A silent witness

Pen on Paper

22 x 30 inches 


A silent witness is inspired by the citizens and protesters in the Gwangju Democratization Movement. This monochrome drawing consists of the figures of the protesters in front of tear gas, citizens made to face the wall by soldiers, and a tree that stood in the middle of the movement. Abstractly expressed, the winding tree indicates the turbulent history of modern Korea. As a silent witness, the tree experienced the stormy period and stood as a bystander and participant at the same time involuntarily. Also, the tree implies the people who became entangled in the movement unintentionally and experienced the trauma. As time goes on, those memories become blurred and deteriorate while their spirit and the truth never change.


Oil and Pen on Paper

22 x 30 inches 



Pen on Paper

22 x 30 inches 


Apr 2022 Installation View

Who has the Power 

Acrylic and Paint on Canvas

6 yards x 62 inches

View of Installation at Carnaghi Arts Building in Tallahassee, Florida


This large-size canvas is hanging from the ceiling and divides the space physically. All figures and texts are relevant to the Gwangju Democratization Movement in 1980, South Korea: the helicopter used by the army to fire on citizens, military clothing camouflage patterns, the text asking viewers about “Who has the Power.” The inside of the painting painted in black brings up the image of a dark classroom where I witnessed brutal scenes of the movement from a documentary as a middle school student. The audience faces the question and figures of the painting in the bright background (outside of the painting). Around the corner, they would face the black inside of the painting and become overwhelmed by weird feelings because of the opposite experiences in the same painting. Through this installation work, I want to share my strange feelings with the viewers physically and emotionally.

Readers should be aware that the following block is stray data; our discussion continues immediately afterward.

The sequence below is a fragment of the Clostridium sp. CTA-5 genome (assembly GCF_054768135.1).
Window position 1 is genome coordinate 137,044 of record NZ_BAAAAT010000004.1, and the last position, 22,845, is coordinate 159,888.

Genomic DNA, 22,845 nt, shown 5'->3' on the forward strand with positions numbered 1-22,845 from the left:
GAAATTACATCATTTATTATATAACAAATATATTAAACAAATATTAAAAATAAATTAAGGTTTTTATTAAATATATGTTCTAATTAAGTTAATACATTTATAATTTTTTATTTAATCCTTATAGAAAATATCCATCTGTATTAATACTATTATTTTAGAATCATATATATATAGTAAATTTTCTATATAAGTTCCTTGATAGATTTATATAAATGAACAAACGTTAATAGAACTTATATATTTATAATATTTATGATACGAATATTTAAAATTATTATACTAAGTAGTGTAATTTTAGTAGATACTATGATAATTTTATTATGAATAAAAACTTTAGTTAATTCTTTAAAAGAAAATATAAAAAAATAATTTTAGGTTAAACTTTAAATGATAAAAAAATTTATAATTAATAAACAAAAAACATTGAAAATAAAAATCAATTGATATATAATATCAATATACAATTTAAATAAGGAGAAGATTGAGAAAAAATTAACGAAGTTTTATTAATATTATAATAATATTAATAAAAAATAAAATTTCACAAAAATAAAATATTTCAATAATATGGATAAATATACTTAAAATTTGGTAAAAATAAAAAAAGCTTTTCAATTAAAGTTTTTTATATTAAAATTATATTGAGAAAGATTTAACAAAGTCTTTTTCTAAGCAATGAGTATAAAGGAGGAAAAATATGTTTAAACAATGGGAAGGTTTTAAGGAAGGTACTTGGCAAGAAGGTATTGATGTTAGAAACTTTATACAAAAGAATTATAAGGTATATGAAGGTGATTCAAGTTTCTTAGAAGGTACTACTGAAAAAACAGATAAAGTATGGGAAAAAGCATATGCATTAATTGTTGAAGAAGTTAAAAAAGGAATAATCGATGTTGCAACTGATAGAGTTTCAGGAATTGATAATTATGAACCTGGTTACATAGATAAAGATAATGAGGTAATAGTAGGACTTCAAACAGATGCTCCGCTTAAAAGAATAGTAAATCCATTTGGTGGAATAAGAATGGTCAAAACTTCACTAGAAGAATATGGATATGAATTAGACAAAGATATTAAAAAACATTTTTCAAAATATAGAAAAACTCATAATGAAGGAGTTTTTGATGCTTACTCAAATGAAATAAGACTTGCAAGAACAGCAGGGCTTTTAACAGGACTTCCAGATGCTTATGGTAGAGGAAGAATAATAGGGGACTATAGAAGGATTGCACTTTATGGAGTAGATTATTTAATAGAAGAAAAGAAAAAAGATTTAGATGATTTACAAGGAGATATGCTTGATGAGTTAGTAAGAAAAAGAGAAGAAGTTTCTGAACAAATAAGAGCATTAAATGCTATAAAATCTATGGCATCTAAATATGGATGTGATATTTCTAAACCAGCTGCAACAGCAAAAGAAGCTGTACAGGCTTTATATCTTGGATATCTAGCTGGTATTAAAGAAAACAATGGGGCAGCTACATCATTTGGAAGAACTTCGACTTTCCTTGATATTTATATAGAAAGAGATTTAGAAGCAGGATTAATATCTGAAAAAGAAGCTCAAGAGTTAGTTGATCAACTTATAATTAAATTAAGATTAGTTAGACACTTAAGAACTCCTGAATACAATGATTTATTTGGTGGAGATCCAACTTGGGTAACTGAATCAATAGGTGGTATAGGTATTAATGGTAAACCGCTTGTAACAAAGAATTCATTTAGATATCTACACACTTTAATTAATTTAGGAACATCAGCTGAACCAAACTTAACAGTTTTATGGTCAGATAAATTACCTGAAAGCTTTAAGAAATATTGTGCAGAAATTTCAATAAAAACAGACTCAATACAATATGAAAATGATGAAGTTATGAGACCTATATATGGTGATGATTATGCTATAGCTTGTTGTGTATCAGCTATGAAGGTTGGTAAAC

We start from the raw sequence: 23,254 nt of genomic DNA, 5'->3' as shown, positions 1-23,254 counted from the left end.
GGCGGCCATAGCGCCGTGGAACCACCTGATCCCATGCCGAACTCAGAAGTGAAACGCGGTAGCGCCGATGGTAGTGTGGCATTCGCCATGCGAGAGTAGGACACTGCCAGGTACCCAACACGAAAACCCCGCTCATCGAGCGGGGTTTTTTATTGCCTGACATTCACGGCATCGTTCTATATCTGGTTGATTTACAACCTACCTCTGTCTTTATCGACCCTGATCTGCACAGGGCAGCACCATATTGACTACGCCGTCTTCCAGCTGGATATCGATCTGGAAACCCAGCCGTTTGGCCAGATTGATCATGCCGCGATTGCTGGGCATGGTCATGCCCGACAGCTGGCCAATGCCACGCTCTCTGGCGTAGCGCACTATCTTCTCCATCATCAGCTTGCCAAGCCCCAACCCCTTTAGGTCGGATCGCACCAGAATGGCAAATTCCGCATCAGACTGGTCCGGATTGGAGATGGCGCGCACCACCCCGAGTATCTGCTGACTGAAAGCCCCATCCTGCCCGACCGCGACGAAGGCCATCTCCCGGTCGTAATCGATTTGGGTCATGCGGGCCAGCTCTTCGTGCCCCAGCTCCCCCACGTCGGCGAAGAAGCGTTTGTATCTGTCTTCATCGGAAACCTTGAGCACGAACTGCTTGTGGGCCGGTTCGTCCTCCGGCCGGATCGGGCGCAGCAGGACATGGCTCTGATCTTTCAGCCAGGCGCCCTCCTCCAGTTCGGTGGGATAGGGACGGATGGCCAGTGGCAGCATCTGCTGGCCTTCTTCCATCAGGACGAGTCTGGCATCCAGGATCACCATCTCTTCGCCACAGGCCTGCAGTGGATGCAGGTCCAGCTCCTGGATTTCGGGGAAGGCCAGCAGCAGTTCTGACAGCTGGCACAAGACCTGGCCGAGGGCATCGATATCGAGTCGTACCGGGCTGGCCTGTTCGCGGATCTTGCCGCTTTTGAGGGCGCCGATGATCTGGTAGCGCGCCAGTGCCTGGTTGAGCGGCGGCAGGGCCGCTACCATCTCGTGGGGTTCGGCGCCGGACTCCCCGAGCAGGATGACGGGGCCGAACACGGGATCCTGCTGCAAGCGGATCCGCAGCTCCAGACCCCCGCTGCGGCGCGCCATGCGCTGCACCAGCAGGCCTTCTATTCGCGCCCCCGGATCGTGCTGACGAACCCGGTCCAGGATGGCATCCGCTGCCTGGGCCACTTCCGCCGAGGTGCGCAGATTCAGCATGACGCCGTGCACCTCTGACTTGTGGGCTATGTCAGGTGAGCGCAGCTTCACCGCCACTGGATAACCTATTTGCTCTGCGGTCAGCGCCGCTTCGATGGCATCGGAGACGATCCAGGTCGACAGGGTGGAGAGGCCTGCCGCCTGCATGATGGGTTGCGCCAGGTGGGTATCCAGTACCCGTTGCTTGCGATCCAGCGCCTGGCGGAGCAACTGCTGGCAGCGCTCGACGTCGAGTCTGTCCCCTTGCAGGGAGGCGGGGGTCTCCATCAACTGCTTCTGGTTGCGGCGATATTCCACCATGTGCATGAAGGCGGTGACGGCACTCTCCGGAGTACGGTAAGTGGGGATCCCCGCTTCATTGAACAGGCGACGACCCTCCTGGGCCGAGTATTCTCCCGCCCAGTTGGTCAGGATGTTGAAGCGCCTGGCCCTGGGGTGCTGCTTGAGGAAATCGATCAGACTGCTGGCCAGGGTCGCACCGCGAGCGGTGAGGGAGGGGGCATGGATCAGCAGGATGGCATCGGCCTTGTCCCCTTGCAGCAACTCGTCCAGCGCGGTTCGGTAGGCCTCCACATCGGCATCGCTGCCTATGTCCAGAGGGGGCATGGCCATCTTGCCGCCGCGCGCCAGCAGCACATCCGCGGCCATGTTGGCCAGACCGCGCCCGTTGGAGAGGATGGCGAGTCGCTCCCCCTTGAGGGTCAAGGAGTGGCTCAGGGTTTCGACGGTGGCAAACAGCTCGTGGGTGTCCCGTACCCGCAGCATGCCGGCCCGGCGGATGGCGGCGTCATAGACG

About a thing

View of Installation at Carnaghi Arts Building in Tallahassee, Florida

April 2022

     In a broad sense, there are various types of chairs ranging from a sofa to a stool. Although a stool is defined as one type of chair, it has a different appearance. The difference between a chair and a stool is that a chair typically has at least a backrest and sometimes with an armrest while a stool does not. I mostly prefer a chair because it is more comfortable than a stool.